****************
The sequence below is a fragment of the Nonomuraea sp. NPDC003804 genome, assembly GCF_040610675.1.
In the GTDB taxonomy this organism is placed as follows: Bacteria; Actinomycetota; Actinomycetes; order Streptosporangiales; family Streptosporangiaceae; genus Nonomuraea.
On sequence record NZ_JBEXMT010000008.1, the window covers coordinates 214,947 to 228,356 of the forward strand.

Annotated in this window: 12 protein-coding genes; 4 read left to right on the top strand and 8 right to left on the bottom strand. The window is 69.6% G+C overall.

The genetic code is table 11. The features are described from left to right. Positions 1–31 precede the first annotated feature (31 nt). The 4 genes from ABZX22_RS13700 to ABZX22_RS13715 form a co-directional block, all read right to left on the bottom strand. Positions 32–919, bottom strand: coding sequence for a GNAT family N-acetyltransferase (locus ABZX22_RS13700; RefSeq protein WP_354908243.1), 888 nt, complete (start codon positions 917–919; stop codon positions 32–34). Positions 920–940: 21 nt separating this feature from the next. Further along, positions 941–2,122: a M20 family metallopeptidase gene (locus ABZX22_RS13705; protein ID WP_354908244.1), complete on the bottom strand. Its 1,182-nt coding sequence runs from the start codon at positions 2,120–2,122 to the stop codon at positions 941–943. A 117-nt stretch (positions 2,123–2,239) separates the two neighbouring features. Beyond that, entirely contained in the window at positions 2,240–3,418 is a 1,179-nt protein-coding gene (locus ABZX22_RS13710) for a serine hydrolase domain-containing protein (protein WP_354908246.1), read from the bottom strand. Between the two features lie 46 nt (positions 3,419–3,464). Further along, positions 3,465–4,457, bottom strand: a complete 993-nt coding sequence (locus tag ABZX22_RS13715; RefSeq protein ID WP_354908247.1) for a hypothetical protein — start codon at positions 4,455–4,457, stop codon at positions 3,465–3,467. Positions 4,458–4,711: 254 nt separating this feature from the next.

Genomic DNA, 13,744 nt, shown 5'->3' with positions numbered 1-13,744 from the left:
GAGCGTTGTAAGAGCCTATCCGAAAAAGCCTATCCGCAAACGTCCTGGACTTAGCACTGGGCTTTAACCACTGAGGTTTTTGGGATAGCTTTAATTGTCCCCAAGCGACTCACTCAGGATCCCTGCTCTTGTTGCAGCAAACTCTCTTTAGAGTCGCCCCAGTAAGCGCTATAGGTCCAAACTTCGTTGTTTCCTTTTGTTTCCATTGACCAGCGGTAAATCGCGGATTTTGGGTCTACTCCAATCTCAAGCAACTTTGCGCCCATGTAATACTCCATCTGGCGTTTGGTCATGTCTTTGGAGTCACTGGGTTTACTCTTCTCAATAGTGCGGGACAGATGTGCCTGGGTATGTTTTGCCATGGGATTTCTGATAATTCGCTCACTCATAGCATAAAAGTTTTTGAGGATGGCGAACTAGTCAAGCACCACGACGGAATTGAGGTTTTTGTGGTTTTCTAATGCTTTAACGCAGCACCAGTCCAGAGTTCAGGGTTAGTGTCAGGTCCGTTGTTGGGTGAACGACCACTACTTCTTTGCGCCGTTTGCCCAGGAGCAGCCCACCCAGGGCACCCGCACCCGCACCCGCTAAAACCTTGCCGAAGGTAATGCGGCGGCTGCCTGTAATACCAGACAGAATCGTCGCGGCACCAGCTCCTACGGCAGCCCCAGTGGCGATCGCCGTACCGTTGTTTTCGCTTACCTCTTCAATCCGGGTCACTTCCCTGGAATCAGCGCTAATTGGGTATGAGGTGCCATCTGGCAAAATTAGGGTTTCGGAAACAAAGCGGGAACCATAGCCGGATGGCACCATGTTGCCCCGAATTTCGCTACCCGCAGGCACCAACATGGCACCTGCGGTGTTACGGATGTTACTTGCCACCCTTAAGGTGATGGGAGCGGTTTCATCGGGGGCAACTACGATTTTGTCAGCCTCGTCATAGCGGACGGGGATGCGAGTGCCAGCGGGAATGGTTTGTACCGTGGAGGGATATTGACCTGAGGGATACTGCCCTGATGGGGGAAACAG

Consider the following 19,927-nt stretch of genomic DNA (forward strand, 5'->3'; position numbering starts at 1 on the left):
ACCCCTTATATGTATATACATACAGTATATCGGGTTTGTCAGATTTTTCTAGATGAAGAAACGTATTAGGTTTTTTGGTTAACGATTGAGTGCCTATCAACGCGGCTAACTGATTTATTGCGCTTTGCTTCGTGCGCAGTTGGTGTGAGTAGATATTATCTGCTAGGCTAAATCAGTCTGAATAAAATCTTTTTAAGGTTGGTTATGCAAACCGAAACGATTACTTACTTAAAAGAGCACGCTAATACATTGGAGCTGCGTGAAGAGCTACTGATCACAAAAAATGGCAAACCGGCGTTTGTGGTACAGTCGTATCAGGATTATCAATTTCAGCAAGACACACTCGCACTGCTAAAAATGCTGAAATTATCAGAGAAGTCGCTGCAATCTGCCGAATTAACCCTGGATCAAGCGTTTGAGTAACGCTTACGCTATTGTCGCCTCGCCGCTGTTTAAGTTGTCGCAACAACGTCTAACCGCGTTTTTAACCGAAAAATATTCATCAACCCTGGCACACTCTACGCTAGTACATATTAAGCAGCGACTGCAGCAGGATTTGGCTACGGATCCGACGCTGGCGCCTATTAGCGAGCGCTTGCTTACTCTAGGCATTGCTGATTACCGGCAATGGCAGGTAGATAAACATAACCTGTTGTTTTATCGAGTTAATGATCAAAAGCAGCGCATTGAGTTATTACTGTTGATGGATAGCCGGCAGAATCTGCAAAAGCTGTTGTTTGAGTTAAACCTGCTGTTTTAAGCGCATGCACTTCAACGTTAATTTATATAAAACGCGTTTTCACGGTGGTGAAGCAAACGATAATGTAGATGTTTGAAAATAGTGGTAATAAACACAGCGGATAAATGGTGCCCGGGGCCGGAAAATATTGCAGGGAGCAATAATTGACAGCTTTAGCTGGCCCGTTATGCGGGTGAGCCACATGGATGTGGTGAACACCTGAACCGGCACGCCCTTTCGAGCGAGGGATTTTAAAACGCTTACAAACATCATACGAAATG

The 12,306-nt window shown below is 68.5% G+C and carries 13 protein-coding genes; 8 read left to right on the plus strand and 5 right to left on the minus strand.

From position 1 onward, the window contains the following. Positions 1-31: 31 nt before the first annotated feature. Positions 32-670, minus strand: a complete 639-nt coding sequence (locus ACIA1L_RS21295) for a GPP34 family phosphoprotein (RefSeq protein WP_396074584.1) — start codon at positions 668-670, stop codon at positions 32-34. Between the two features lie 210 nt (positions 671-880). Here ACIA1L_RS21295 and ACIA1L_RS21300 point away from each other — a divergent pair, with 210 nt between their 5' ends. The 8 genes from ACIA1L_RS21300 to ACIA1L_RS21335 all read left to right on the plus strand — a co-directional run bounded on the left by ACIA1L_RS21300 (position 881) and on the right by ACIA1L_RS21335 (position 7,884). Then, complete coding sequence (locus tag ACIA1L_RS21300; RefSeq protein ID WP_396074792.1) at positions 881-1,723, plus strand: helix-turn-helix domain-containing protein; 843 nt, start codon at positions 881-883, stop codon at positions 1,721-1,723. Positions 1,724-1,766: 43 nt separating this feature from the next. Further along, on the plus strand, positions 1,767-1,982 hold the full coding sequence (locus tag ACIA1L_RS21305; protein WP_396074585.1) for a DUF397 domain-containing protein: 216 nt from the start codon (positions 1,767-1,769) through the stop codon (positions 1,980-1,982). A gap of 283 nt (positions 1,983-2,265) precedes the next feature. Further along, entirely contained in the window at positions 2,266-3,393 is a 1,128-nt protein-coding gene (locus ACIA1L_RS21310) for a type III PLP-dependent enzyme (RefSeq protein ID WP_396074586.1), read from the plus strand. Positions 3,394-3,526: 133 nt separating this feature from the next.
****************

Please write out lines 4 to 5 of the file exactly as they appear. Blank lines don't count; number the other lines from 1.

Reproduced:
Annotated in this window: 12 protein-coding genes; 4 read left to right on the top strand and 8 right to left on the bottom strand. The window is 69.6% G+C overall.

The genetic code is table 11. The features are described from left to right. Positions 1–31 precede the first annotated feature (31 nt). The 4 genes from ABZX22_RS13700 to ABZX22_RS13715 form a co-directional block, all read right to left on the bottom strand. Positions 32–919, bottom strand: coding sequence for a GNAT family N-acetyltransferase (locus ABZX22_RS13700; RefSeq protein WP_354908243.1), 888 nt, complete (start codon positions 917–919; stop codon positions 32–34). Positions 920–940: 21 nt separating this feature from the next. Further along, positions 941–2,122: a M20 family metallopeptidase gene (locus ABZX22_RS13705; protein ID WP_354908244.1), complete on the bottom strand. Its 1,182-nt coding sequence runs from the start codon at positions 2,120–2,122 to the stop codon at positions 941–943. A 117-nt stretch (positions 2,123–2,239) separates the two neighbouring features. Beyond that, entirely contained in the window at positions 2,240–3,418 is a 1,179-nt protein-coding gene (locus ABZX22_RS13710) for a serine hydrolase domain-containing protein (protein WP_354908246.1), read from the bottom strand. Between the two features lie 46 nt (positions 3,419–3,464). Further along, positions 3,465–4,457, bottom strand: a complete 993-nt coding sequence (locus tag ABZX22_RS13715; RefSeq protein ID WP_354908247.1) for a hypothetical protein — start codon at positions 4,455–4,457, stop codon at positions 3,465–3,467. Positions 4,458–4,711: 254 nt separating this feature from the next.